In his public ministry, as he preaches the Word, counsels the Word, and otherwise ministers the Word, the pastor who has an understanding of the perspicuity of Scripture will be far less prone to dispensing trite platitudes. Instead, he will be able to deliver God’s truth without varnish and without compromise, knowing that the Word he has been charged to minister is not only clear in its content, but it clearly compels a response. Since he is ministering a clear Word, he can, with a clear conscience, call on his people to respond to the Word. As Martin Luther said: “Christ has not so enlightened us as deliberately to leave some part of his word obscure while commanding us to give heed to it, for he commands us in vain to give heed if it does not give light.”[11]

Knowing that he is ministering a clear Word will propel the pastor’s proclamation of the Word, which will be of great benefit to the people he is shepherding, regardless of their stage of spiritual development. As the English Puritan poet John Milton once wrote:

The very essence of Truth is plainness and

brightness. The Scriptures protest their own

plainness and clarity, calling them to be

instructed, not only the wise and learned,

but the simple, the poor, the babes.”


A recurring theme in the pages of Scripture is the connection between light and truth (Ps 43:3 (“O send out Your light and Your truth, let them lead me”); John 3:21 (“But he who practices the truth comes to the Light”)). Scripture, having originated with God, is truth. And Scripture is truth which has been clearly delivered by a God who is perfect in all of His ways—including the clarity with which He communicates.

Especially in the confused culture climate in which we live and minister, may we who have been entrusted with proclaiming the riches of Christ remain committed to doing so unashamedly, unapologetically, and prayerfully—knowing that He has given us a clear Word to proclaim.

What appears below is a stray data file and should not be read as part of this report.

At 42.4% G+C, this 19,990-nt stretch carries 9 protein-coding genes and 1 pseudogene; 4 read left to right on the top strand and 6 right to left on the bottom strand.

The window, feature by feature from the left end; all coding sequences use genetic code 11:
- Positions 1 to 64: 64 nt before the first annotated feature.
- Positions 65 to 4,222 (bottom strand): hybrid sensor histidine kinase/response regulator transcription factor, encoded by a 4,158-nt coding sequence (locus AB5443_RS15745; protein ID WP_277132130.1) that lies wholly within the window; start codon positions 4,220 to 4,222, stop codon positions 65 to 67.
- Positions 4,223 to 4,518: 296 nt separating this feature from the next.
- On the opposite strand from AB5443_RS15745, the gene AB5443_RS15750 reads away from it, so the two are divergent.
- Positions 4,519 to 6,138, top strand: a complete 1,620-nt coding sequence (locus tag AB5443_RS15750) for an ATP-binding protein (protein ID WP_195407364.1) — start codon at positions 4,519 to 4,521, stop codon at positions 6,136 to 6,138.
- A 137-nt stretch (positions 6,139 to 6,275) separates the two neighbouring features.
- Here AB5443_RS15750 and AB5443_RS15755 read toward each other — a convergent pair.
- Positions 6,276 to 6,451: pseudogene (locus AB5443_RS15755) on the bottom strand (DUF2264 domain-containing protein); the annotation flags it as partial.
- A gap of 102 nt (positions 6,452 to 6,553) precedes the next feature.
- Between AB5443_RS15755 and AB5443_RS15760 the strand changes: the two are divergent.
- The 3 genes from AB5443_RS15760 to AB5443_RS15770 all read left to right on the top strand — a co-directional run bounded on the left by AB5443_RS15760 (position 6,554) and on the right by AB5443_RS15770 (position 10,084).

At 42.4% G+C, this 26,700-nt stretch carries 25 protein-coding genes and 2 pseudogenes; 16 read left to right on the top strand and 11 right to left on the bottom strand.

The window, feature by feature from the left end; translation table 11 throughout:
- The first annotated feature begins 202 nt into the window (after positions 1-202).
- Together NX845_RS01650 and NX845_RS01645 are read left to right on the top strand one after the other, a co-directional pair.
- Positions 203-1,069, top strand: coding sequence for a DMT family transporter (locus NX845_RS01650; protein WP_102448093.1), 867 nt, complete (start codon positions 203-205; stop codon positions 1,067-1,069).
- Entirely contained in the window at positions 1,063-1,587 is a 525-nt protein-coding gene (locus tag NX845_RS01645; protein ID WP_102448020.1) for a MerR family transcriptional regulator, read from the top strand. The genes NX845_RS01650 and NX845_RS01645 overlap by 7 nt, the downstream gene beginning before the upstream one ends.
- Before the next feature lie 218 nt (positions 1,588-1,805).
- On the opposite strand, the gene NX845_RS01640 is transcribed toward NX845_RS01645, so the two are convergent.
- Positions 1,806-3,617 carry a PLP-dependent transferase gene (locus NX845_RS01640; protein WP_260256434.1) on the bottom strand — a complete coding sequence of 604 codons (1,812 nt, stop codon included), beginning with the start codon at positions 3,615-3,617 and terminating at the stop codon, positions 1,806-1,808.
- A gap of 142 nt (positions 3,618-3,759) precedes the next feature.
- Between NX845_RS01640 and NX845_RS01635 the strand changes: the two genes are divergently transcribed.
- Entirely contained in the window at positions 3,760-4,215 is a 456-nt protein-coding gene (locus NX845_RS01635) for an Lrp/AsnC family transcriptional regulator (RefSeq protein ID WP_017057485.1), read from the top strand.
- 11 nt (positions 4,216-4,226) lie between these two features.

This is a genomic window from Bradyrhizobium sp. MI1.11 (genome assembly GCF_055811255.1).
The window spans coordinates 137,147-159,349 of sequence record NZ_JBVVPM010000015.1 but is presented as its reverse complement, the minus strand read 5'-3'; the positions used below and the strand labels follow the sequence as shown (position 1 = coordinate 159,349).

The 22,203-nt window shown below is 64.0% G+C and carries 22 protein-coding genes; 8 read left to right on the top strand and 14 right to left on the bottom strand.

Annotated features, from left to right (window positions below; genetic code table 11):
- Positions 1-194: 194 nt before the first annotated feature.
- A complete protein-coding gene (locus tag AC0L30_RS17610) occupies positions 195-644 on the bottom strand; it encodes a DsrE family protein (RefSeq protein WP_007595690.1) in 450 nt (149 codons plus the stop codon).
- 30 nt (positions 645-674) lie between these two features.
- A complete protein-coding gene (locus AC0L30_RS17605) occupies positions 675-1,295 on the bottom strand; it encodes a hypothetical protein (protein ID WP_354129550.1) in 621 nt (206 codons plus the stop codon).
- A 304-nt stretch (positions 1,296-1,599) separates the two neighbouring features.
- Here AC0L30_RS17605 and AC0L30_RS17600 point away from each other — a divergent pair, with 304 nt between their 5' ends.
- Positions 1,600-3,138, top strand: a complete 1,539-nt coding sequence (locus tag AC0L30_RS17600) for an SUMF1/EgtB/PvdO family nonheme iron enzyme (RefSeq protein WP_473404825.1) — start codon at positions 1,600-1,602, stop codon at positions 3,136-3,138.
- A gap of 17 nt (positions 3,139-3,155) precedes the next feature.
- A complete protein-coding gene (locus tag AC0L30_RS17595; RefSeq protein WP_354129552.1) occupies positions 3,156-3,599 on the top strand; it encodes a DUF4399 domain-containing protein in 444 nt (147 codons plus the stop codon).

[1] The word “perspicuity” comes from the Latin perspicuus, which means “transparent, clear, evident, or manifest.”

[2] Joel R. Beeke and Paul M. Smalley, Reformed Systematic Theology, Volume 1: Revelation and God (Wheaton, IL: Crossway, 2019), 346.

[3] Charles Hodge, Systematic Theology, Volume 1 (Grand Rapids: Wm. B. Eerdmans Publishing Co., 1979 repr.), 183.

[4] Mark L. Thompson, A Clear and Present Word: The Clarity of Scripture (New Studies in Biblical Theology, vol. 21) (Downers Grove, IL: IVP Academic, 2006), 9-10.

[5] John Owen, Works of John Owen, Volume 14 (Edinburgh: Banner of Truth Trust, 1966), 276 (quoted in Leland Ryken, Worldly Saints (Grand Rapids: Zondervan, 1990), 146)).

[6] Larry D. Pettegrew, “The Perspicuity of Scripture,” The Masters Seminary Journal 15/2 (Fall 2004), 213.

[7] Hodge, Systematic Theology, 183.

[8] Kevin J. Vanhoozer, Is There a Meaning in This Text?: The Bible, the Reader, and the Morality of Literary Knowledge (Grand Rapids: Zondervan, 1998), 317.

[9] John B. Webster, Confessing God: Essays in Christian Dogmatics, volume 2 (London: T.&T. Clark, 2005), 67 (quoting Ps 119:18).

[10] John Wesley, Works of John Wesley, Volume 5 (Grand Rapids: Zondervan, 1959), 2 (quoted in Hermeneutics, Inerrancy, and the Bible, Earl D. Radmacher and Robert D. Preus, eds. (Grand Rapids: Zondervan, 1984), 477-478)).

[11] Thompson, A Clear and Present Word, 14.